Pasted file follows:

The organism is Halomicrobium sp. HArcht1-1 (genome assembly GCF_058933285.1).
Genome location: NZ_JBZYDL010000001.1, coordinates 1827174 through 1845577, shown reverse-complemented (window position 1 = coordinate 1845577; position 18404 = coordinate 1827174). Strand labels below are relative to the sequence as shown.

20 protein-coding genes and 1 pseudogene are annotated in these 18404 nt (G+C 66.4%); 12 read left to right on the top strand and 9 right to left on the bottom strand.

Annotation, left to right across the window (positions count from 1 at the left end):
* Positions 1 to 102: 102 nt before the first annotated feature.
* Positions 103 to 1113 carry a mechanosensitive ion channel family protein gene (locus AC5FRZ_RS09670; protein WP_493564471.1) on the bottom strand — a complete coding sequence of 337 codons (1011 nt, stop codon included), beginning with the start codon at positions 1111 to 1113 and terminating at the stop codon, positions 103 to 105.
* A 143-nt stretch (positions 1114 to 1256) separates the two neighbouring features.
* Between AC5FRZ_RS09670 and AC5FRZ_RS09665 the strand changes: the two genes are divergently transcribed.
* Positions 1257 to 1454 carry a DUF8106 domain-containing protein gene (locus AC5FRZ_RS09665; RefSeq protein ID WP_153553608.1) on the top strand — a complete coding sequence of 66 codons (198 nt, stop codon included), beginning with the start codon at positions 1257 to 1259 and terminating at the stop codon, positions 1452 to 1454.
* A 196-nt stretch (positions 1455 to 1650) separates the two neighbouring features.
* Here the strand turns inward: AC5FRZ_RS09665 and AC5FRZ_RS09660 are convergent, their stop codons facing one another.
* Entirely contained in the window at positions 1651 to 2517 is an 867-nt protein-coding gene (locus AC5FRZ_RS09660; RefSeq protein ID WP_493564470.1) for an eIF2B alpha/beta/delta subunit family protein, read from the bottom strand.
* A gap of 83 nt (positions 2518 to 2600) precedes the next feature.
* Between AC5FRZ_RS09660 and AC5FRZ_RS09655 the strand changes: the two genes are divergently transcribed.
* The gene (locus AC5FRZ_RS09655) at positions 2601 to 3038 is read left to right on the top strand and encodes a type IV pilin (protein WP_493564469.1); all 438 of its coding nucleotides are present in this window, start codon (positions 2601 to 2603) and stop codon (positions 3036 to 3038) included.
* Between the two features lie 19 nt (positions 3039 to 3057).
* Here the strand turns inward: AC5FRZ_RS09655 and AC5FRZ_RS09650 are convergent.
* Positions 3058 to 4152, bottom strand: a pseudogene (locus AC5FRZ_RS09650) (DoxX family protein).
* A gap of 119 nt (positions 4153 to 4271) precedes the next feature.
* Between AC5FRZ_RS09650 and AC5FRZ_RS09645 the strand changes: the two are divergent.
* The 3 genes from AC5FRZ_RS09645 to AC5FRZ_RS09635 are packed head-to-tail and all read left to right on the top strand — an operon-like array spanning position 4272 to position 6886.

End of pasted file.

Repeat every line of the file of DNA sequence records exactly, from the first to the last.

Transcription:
The organism is Halomicrobium sp. HArcht1-1 (genome assembly GCF_058933285.1).
Genome location: NZ_JBZYDL010000001.1, coordinates 1827174 through 1845577, shown reverse-complemented (window position 1 = coordinate 1845577; position 18404 = coordinate 1827174). Strand labels below are relative to the sequence as shown.

20 protein-coding genes and 1 pseudogene are annotated in these 18404 nt (G+C 66.4%); 12 read left to right on the top strand and 9 right to left on the bottom strand.

Annotation, left to right across the window (positions count from 1 at the left end):
* Positions 1 to 102: 102 nt before the first annotated feature.
* Positions 103 to 1113 carry a mechanosensitive ion channel family protein gene (locus AC5FRZ_RS09670; protein WP_493564471.1) on the bottom strand — a complete coding sequence of 337 codons (1011 nt, stop codon included), beginning with the start codon at positions 1111 to 1113 and terminating at the stop codon, positions 103 to 105.
* A 143-nt stretch (positions 1114 to 1256) separates the two neighbouring features.
* Between AC5FRZ_RS09670 and AC5FRZ_RS09665 the strand changes: the two genes are divergently transcribed.
* Positions 1257 to 1454 carry a DUF8106 domain-containing protein gene (locus AC5FRZ_RS09665; RefSeq protein ID WP_153553608.1) on the top strand — a complete coding sequence of 66 codons (198 nt, stop codon included), beginning with the start codon at positions 1257 to 1259 and terminating at the stop codon, positions 1452 to 1454.
* A 196-nt stretch (positions 1455 to 1650) separates the two neighbouring features.
* Here the strand turns inward: AC5FRZ_RS09665 and AC5FRZ_RS09660 are convergent, their stop codons facing one another.
* Entirely contained in the window at positions 1651 to 2517 is an 867-nt protein-coding gene (locus AC5FRZ_RS09660; RefSeq protein ID WP_493564470.1) for an eIF2B alpha/beta/delta subunit family protein, read from the bottom strand.
* A gap of 83 nt (positions 2518 to 2600) precedes the next feature.
* Between AC5FRZ_RS09660 and AC5FRZ_RS09655 the strand changes: the two genes are divergently transcribed.
* The gene (locus AC5FRZ_RS09655) at positions 2601 to 3038 is read left to right on the top strand and encodes a type IV pilin (protein WP_493564469.1); all 438 of its coding nucleotides are present in this window, start codon (positions 2601 to 2603) and stop codon (positions 3036 to 3038) included.
* Between the two features lie 19 nt (positions 3039 to 3057).
* Here the strand turns inward: AC5FRZ_RS09655 and AC5FRZ_RS09650 are convergent.
* Positions 3058 to 4152, bottom strand: a pseudogene (locus AC5FRZ_RS09650) (DoxX family protein).
* A gap of 119 nt (positions 4153 to 4271) precedes the next feature.
* Between AC5FRZ_RS09650 and AC5FRZ_RS09645 the strand changes: the two are divergent.
* The 3 genes from AC5FRZ_RS09645 to AC5FRZ_RS09635 are packed head-to-tail and all read left to right on the top strand — an operon-like array spanning position 4272 to position 6886.